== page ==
Inks

I am often asked what color inks a person needs to begin stamping. My answer is always the same. The first inkpad you should purchase is a black archival inkpad. That is the most versatile inkpad. You’ll do most of your rubber stamping with that inkpad.

Next, you want blue, red, green, and yellow inkpads. You can blend these colors to create other colors. Also, I like having a brown inkpad so I can age my papers. All of these inks are archival. After all, you want your ink colors to last.

Add quick-drying pigments such as gold, white, or silver over time. You can use these without embossing powders and they work great with dark colored papers.

Inkpad storage differs from person to person. I like to store my inkpads in 8 ½ by 11-inch drawers that I found at Wal-Mart. The storage containers have three drawers per container.

My inkpads are stored in freezer bags and then placed in the plastic containers. The dye inkpads are stored upside down, so the ink stays on top of the pad. My pigment inks are stored right-side up.

When purchasing my inkpads, I also like to purchase the re-inkers. This way, I can re-ink the pads when they start to loose their punch. Re-inkers also cost a lot less than buying a new inkpad. If your local store doesn’t carry the re-inkers, visit the ink vendor online. They may help you find out where you can purchase the re-inkers.


Trading Cards

Do you have tiny pieces of scrapbook papers that are too small for greeting cards? Why not use them on ATC’s? Many of my projects in Trading Card Treasures use left-over papers or other elements from my scrapbooking projects.

The rubber stamp used on the card is from The Stampsmith


Birthday Cakes


Yes, I’m a mixed-media artist. But, I’ve always wanted to work with cakes; so, this year I decided to make my own birthday cake. Inspired by the show, Ace of Cakes, I knew crystals were just the thing to capture the lights from the candles.

This was my first time working with fondant and it was fun. I started with white fondant and dyed it pink for the scalloped top. Because I really didn’t have days to pipe the icing and create an elaborate design, I kept it simple. The cake was placed on a white cake stand.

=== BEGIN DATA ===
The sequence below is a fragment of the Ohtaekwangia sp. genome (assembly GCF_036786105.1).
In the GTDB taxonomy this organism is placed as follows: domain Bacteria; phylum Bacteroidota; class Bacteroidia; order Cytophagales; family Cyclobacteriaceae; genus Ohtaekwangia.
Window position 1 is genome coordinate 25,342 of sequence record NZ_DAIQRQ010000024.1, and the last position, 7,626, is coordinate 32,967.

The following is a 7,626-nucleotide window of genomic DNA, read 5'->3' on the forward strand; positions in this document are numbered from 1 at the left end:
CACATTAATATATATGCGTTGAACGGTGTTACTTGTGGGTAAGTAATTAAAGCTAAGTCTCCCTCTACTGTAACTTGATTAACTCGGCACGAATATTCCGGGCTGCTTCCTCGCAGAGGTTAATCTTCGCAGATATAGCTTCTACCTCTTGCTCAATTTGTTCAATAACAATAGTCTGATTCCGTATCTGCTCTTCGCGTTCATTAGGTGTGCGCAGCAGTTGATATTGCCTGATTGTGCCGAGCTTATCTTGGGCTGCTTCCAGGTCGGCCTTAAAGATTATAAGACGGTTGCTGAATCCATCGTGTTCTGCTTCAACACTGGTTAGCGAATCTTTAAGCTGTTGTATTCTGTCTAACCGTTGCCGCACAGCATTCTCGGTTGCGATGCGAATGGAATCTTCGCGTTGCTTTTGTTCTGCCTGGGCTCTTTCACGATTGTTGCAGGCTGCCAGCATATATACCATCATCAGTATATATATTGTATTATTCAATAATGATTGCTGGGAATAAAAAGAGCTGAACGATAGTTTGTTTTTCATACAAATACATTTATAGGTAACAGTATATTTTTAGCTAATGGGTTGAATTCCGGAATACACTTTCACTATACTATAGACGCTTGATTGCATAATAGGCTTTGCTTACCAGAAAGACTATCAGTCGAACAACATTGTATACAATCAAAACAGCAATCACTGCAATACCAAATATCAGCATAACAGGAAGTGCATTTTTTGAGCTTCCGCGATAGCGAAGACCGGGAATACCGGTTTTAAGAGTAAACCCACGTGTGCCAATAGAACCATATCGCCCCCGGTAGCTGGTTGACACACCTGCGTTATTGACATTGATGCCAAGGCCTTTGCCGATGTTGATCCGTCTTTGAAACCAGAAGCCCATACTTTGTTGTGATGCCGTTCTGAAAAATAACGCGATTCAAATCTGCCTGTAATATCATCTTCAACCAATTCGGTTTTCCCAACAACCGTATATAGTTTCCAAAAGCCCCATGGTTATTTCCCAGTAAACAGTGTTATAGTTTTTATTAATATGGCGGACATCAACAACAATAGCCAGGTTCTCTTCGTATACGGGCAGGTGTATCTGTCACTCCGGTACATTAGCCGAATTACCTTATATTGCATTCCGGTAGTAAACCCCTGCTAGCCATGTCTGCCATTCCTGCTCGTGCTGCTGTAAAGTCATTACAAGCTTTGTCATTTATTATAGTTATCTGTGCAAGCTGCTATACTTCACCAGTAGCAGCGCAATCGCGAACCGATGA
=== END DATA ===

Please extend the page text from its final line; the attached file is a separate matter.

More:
Next time, I am thinking about doing an ‘all white cake’ with real white flowers around the base, something that screams summer white.

Black and White Photos


Even though my camera gives me the option of taking my photographs in color, sepia, and black and white, I always shoot in color. Then, I alter my photographs with Paint Shop Pro. Photographs that look wonderful in color take on a whole new look when changed to black and white.

To me, black and white photography is very artistic and even the simplest photo can be enhanced greatly when changed to black and white. If framed, I choose a white or black mat with a black or silver frame. That way, your eye will focus on the photograph.

In my new book, Trading Card Treasures, I was creating an ATC invitation for a ‘make believe’ brunch. I needed a black and white photograph for the design. So, I went to my cupboard. I used one of my coffee cups and spoons to place on our kitchen table. I was blessed to be given two chairs by my grandfather. These chairs are from the 1940s or earlier. That is the chair that you see in the photograph.

I took the original photograph in color and then used Paint Shop Pro to turn it into a black and white photograph. Then, I added “noise” to the photograph to soften the image.
While the photograph was created for the Brunch Invitation in Trading Card Treasures, I decided to create a greeting card with Scrapbook Factory Deluxe for this blog. The card was created for no reason other than to explore the relationship between black and white. The texture from the doily and the belted ribbon adds interest to the card. SFD is very user friendly and I enjoy working with it. I used it to create my digital scrapbook article for Scrap and Stamp Arts.

When photographing images that you will turn into black and white, remember the adage, “less is more.” Tighten your shot by filling your viewfinder with your subject. The less background “noise,” the better your photograph. Digital cameras make the job easier because you can take as many photographs as you need to take so you can get that “right” shot.